A Florida jury hit Tallahassee hospital Capital Regional Medical Center with a $1.1 million verdict after finding the hospital negligent and at fault for a visitor falling in their facility while visiting a patient.
According to a statement from law from Morgan and Morgan, who represented the victim, the jury ruled that Capital Regional Medical Center was negligent in causing the 2016 slip and fall of 47-year-old Stephanie Kemp. The $1.1 million award is compensation for the "permanent and severe injuries" Kemp suffered when she fell outside a utility room on the hospital's fourth floor while visiting a friend.
Despite a hospital policy that staff were not to drag bags of soiled linens on the floor, surveillance video showed an employee doing so, causing the floor to be wet prior to the victim falling. Kemp shattered her left knee cap and needed surgery, the firm said.
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At the time of publishing, requests for comment from Capital Regional Medical Center had not been answered.
Kemp needed multiple surgeries and extensive recovery, incurring more than $100,000 in medical bills. She will deal with some level of knee pain permanently.
The verdict makes the case that hospitals can't only be occupied with healing patients, but being mindful that providing a safe environment for patients and visitors is an obligation as an institution of healing and also in their best interest. Increased oversight of staff behavior and habits is clearly essential in any healthcare facility, but especially when it comes to policies and procedures that protect the health and safety of everyone in the building, be they staff or visitors.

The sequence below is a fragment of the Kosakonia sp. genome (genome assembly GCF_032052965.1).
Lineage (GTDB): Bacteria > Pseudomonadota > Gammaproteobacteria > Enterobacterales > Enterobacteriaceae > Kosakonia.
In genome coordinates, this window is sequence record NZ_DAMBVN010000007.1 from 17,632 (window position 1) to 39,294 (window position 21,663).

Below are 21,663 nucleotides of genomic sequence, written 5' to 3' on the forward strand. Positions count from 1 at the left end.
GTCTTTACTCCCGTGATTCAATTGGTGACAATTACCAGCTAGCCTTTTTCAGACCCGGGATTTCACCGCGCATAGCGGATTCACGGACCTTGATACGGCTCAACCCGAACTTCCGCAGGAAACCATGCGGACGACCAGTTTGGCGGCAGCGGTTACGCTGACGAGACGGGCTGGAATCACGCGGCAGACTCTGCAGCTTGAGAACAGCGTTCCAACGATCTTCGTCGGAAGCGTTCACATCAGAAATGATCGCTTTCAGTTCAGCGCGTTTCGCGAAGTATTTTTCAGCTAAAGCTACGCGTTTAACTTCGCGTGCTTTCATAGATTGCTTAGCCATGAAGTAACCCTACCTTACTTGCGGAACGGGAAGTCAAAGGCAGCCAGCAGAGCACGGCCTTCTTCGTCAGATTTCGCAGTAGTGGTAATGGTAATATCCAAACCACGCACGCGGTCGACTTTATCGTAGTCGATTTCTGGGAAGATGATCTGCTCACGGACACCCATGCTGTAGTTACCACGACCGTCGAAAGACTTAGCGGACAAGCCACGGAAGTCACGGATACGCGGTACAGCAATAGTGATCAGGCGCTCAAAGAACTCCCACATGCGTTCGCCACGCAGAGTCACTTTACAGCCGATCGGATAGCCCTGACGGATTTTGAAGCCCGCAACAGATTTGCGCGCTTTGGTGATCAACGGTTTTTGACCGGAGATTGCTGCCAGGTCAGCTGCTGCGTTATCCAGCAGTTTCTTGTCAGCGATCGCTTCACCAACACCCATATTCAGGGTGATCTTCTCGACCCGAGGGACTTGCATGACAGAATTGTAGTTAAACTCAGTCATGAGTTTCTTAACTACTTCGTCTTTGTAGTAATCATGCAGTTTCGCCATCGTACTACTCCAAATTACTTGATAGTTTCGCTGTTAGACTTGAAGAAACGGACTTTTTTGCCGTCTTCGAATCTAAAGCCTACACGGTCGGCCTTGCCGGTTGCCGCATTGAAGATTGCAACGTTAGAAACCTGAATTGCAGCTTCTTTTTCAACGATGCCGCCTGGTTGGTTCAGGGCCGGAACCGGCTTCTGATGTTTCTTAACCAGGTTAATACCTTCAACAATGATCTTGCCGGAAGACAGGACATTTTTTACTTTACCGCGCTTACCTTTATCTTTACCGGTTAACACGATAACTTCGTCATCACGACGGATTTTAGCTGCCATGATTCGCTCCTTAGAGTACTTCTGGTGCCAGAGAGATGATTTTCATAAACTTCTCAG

The case and its outcome is a cautionary tale for all providers that adherence to safety policies and procedures should be strictly observed and enforced, no matter how small the individual action might be.
The firm said Capital Regional Medical Center initially denied Kemp's claim and blamed the incident on her wearing flip flops. While some providers and public reports have said flip flops pose some dangers to wearers, those issues are more related to posture, foot, knee and back pain that can result from the frequently-thin construction of the footwear. At trial, evidence was presented showing the floor was wet on the surveillance video. The jury found the hospital 100 percent at fault, the firm said.
ON THE RECORD
"We are of course pleased with the jury's verdict," said Kemp's attorney Tyler Everett. "I think that it's clear the jury found that Ms. Kemp's injuries were wholly preventable had the hospital only followed its own rules."
Again, at the time of publishing, requests for comment from Capital Regional Medical Center had not been answered.
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